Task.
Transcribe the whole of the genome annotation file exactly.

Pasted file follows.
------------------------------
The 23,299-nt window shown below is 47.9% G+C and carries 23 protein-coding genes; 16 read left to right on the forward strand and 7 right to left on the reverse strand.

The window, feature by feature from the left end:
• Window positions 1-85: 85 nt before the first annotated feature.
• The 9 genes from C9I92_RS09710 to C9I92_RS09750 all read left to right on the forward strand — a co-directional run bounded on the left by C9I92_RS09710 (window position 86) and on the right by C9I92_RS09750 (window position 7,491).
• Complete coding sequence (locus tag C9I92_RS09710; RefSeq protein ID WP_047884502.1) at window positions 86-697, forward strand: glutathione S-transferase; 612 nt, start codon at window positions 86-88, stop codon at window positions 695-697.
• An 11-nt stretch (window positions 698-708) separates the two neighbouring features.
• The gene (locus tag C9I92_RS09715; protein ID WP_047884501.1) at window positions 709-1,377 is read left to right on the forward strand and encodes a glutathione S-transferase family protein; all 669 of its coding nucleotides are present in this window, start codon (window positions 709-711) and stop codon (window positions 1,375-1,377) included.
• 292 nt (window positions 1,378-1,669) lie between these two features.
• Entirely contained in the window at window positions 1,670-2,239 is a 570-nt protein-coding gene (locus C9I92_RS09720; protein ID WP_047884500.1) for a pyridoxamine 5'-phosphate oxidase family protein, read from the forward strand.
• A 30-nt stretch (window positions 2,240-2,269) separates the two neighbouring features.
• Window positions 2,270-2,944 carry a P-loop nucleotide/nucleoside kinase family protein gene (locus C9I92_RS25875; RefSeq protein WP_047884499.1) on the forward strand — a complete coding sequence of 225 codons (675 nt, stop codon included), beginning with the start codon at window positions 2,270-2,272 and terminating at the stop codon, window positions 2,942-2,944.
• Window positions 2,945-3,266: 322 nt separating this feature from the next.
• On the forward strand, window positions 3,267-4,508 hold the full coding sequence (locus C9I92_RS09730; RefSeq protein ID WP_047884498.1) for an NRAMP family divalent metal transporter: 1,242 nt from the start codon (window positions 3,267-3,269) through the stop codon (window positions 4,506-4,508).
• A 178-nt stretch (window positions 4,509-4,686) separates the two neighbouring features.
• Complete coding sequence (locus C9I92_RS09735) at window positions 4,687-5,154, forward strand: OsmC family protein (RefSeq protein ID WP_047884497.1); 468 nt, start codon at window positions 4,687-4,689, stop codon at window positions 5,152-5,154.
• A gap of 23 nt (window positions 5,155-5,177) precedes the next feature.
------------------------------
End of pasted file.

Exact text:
The 23,299-nt window shown below is 47.9% G+C and carries 23 protein-coding genes; 16 read left to right on the forward strand and 7 right to left on the reverse strand.

The window, feature by feature from the left end:
• Window positions 1-85: 85 nt before the first annotated feature.
• The 9 genes from C9I92_RS09710 to C9I92_RS09750 all read left to right on the forward strand — a co-directional run bounded on the left by C9I92_RS09710 (window position 86) and on the right by C9I92_RS09750 (window position 7,491).
• Complete coding sequence (locus tag C9I92_RS09710; RefSeq protein ID WP_047884502.1) at window positions 86-697, forward strand: glutathione S-transferase; 612 nt, start codon at window positions 86-88, stop codon at window positions 695-697.
• An 11-nt stretch (window positions 698-708) separates the two neighbouring features.
• The gene (locus tag C9I92_RS09715; protein ID WP_047884501.1) at window positions 709-1,377 is read left to right on the forward strand and encodes a glutathione S-transferase family protein; all 669 of its coding nucleotides are present in this window, start codon (window positions 709-711) and stop codon (window positions 1,375-1,377) included.
• 292 nt (window positions 1,378-1,669) lie between these two features.
• Entirely contained in the window at window positions 1,670-2,239 is a 570-nt protein-coding gene (locus C9I92_RS09720; protein ID WP_047884500.1) for a pyridoxamine 5'-phosphate oxidase family protein, read from the forward strand.
• A 30-nt stretch (window positions 2,240-2,269) separates the two neighbouring features.
• Window positions 2,270-2,944 carry a P-loop nucleotide/nucleoside kinase family protein gene (locus C9I92_RS25875; RefSeq protein WP_047884499.1) on the forward strand — a complete coding sequence of 225 codons (675 nt, stop codon included), beginning with the start codon at window positions 2,270-2,272 and terminating at the stop codon, window positions 2,942-2,944.
• Window positions 2,945-3,266: 322 nt separating this feature from the next.
• On the forward strand, window positions 3,267-4,508 hold the full coding sequence (locus C9I92_RS09730; RefSeq protein ID WP_047884498.1) for an NRAMP family divalent metal transporter: 1,242 nt from the start codon (window positions 3,267-3,269) through the stop codon (window positions 4,506-4,508).
• A 178-nt stretch (window positions 4,509-4,686) separates the two neighbouring features.
• Complete coding sequence (locus C9I92_RS09735) at window positions 4,687-5,154, forward strand: OsmC family protein (RefSeq protein ID WP_047884497.1); 468 nt, start codon at window positions 4,687-4,689, stop codon at window positions 5,152-5,154.
• A gap of 23 nt (window positions 5,155-5,177) precedes the next feature.